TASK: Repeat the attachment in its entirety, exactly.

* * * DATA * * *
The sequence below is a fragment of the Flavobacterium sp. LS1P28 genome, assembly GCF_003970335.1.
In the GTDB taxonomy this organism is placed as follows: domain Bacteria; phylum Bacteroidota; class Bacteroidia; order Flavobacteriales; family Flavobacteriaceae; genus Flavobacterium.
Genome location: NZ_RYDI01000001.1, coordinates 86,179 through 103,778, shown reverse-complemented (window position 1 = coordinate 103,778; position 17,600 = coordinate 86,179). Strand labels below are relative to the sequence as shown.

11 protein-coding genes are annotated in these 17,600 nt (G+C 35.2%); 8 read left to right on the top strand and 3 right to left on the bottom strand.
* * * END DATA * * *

The sequence below is a fragment of the Flavobacterium sp. LS1P28 genome, assembly GCF_003970335.1.
In the GTDB taxonomy this organism is placed as follows: domain Bacteria; phylum Bacteroidota; class Bacteroidia; order Flavobacteriales; family Flavobacteriaceae; genus Flavobacterium.
Genome location: NZ_RYDI01000001.1, coordinates 86,179 through 103,778, shown reverse-complemented (window position 1 = coordinate 103,778; position 17,600 = coordinate 86,179). Strand labels below are relative to the sequence as shown.

11 protein-coding genes are annotated in these 17,600 nt (G+C 35.2%); 8 read left to right on the top strand and 3 right to left on the bottom strand.